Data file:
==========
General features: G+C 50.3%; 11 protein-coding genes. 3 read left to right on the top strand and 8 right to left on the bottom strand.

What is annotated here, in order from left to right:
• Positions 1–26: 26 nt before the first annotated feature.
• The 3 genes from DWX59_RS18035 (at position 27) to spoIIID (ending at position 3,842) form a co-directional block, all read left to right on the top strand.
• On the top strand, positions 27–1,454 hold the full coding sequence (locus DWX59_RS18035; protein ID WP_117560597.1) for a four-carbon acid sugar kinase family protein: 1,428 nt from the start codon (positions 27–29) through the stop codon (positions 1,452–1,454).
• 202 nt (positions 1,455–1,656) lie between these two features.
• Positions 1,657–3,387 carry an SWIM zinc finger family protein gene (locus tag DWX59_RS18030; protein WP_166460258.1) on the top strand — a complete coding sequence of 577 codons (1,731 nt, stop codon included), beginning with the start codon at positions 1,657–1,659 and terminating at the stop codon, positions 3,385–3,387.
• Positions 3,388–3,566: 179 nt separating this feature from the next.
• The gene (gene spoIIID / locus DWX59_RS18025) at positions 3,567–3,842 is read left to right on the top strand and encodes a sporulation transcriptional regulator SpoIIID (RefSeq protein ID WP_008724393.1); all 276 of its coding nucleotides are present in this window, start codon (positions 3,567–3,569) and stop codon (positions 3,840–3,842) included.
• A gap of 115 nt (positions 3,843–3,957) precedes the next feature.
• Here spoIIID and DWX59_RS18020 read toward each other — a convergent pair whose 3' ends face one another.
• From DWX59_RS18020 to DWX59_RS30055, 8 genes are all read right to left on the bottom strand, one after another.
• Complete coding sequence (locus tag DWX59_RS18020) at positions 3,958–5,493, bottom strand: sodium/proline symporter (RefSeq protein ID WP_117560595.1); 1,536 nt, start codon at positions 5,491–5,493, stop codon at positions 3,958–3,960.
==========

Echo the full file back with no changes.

General features: G+C 50.3%; 11 protein-coding genes. 3 read left to right on the top strand and 8 right to left on the bottom strand.

What is annotated here, in order from left to right:
• Positions 1–26: 26 nt before the first annotated feature.
• The 3 genes from DWX59_RS18035 (at position 27) to spoIIID (ending at position 3,842) form a co-directional block, all read left to right on the top strand.
• On the top strand, positions 27–1,454 hold the full coding sequence (locus DWX59_RS18035; protein ID WP_117560597.1) for a four-carbon acid sugar kinase family protein: 1,428 nt from the start codon (positions 27–29) through the stop codon (positions 1,452–1,454).
• 202 nt (positions 1,455–1,656) lie between these two features.
• Positions 1,657–3,387 carry an SWIM zinc finger family protein gene (locus tag DWX59_RS18030; protein WP_166460258.1) on the top strand — a complete coding sequence of 577 codons (1,731 nt, stop codon included), beginning with the start codon at positions 1,657–1,659 and terminating at the stop codon, positions 3,385–3,387.
• Positions 3,388–3,566: 179 nt separating this feature from the next.
• The gene (gene spoIIID / locus DWX59_RS18025) at positions 3,567–3,842 is read left to right on the top strand and encodes a sporulation transcriptional regulator SpoIIID (RefSeq protein ID WP_008724393.1); all 276 of its coding nucleotides are present in this window, start codon (positions 3,567–3,569) and stop codon (positions 3,840–3,842) included.
• A gap of 115 nt (positions 3,843–3,957) precedes the next feature.
• Here spoIIID and DWX59_RS18020 read toward each other — a convergent pair whose 3' ends face one another.
• From DWX59_RS18020 to DWX59_RS30055, 8 genes are all read right to left on the bottom strand, one after another.
• Complete coding sequence (locus tag DWX59_RS18020) at positions 3,958–5,493, bottom strand: sodium/proline symporter (RefSeq protein ID WP_117560595.1); 1,536 nt, start codon at positions 5,491–5,493, stop codon at positions 3,958–3,960.